For agriculture, fertility of clay, role of aeration and moisture content were known. For pottery and buildings, how the plasticity was governed by quality of clay, amount of water, and the additives. Plasticity affected the forming processes like shaping, moulding and bonding. Plasticity and rate of drying also affected the cracking in the mass on drying. For public utilities factors like angle or repose

In certain geographic terrains, such as stony areas, good quality soils are scarce, and use of mud in building construction is sparse. Yet Clay or Mud as material for plastering, daubing and joint fill-in is common everywhere in the world.



 
Clay or Mud structures can be classified into FOUR distinct types:
1            Cutting, Dressing and Shaping the Soil
2            Buildings Clay Walls (Sod, Cob, Rammed earth, Adobe)
3            Joints of Mud, Daubing and Plasters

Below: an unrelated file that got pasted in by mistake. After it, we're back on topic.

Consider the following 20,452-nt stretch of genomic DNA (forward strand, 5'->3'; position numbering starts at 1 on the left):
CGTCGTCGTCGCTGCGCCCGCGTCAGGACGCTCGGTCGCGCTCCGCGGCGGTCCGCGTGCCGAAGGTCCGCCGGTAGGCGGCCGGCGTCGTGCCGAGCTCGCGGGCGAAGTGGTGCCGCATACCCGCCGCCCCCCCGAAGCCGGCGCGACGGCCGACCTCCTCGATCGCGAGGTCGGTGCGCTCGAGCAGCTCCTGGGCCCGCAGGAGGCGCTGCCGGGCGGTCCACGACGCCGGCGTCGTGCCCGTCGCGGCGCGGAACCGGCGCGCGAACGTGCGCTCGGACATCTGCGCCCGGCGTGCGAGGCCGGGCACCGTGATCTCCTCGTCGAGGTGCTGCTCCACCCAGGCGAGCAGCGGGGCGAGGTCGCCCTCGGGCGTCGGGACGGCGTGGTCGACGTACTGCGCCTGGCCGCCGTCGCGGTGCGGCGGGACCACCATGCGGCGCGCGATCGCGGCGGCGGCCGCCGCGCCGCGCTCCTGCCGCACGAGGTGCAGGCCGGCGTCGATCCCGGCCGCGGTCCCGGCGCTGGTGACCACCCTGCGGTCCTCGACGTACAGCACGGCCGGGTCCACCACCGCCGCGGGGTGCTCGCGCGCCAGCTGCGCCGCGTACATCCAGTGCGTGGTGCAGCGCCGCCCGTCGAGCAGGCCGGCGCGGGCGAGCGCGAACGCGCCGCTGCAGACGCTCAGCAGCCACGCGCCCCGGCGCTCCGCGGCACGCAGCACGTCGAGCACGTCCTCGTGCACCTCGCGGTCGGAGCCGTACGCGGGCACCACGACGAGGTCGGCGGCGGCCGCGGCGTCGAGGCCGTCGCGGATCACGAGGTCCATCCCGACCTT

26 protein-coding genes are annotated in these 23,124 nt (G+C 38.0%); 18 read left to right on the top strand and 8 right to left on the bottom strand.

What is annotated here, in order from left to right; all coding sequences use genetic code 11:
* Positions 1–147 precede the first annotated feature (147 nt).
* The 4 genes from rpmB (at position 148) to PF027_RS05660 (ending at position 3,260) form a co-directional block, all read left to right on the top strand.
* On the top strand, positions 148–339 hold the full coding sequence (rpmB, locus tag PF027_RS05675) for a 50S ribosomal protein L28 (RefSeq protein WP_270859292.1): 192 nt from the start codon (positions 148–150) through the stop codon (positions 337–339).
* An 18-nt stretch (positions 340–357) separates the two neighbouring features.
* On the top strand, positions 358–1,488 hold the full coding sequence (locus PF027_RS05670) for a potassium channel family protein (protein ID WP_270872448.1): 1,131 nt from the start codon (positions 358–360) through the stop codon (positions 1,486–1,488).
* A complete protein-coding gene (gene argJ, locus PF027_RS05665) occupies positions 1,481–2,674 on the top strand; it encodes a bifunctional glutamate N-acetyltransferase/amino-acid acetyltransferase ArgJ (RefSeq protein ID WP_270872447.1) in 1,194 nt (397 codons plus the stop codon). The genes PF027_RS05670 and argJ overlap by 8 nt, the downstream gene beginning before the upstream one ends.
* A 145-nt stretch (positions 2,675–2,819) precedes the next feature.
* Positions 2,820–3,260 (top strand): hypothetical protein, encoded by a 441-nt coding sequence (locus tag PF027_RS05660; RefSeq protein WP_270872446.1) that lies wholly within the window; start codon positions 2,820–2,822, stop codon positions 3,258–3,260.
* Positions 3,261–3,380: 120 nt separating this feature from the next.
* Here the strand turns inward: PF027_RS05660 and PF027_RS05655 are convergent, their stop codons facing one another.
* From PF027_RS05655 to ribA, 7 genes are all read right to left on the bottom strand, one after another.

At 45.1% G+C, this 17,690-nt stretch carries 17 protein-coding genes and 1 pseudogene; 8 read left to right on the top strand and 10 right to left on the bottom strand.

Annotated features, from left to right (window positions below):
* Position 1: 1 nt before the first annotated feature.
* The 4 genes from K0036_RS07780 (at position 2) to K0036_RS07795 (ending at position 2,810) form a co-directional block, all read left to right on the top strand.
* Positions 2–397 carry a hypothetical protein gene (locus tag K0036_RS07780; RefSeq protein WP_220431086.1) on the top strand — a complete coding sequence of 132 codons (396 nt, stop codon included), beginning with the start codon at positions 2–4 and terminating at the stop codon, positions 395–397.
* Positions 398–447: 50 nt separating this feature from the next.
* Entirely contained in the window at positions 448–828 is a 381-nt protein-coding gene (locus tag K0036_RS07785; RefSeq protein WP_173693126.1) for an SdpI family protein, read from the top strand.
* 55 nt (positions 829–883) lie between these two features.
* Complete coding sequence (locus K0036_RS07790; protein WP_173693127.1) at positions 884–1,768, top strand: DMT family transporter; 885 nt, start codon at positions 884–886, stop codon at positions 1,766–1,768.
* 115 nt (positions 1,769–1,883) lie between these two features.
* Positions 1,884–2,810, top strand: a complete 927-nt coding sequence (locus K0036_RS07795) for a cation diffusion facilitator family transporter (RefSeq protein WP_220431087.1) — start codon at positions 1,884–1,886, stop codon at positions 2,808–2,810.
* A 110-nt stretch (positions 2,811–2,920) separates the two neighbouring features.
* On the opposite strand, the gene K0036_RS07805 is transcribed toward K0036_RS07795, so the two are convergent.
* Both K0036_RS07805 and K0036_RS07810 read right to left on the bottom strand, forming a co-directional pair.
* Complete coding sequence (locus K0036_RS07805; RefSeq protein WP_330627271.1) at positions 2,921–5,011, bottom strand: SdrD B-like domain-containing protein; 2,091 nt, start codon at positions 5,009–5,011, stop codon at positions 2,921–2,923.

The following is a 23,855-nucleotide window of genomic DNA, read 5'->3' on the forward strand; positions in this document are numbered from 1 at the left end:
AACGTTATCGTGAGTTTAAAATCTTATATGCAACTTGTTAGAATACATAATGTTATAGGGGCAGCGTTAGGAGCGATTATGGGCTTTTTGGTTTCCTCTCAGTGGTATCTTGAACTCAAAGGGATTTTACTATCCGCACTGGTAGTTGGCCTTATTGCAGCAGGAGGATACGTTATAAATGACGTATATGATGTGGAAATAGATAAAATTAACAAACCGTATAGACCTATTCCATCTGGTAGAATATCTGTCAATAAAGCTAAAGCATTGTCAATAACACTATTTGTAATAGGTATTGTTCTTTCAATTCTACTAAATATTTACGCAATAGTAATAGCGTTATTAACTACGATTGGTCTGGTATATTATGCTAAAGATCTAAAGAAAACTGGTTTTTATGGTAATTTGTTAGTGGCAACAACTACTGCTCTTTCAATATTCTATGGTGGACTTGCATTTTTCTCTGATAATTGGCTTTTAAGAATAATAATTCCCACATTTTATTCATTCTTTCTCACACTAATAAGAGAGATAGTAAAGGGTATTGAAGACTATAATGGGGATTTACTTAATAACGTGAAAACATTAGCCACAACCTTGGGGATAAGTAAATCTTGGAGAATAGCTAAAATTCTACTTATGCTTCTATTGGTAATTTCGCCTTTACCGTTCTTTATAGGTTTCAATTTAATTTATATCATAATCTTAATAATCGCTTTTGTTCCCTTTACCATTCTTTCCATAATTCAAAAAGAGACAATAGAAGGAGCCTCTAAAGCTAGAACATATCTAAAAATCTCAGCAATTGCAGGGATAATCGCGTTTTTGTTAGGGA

4             Walls with Fired Clay Solid Blocks and Structural Potteries.
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ONE: CUTTING, DRESSING AND SHAPING THE SOIL

Structures were created by taking advantage of terrain profile and features of the surroundings such as water body, prevalent wind direction, accessibility, stability of land mass, vegetation, distance of material carriage, etc. The interventions were in the form of cutting, dressing or shaping and filling-in. Stones as natural mass or its built form were integrated with such structures. The entities included community fire hearths and kilns, barrier walls, canals, causeways, bunds, burial sites, ritual and sacrificial places, defensive, and offensive entities. The structures were for personal as well as community needs.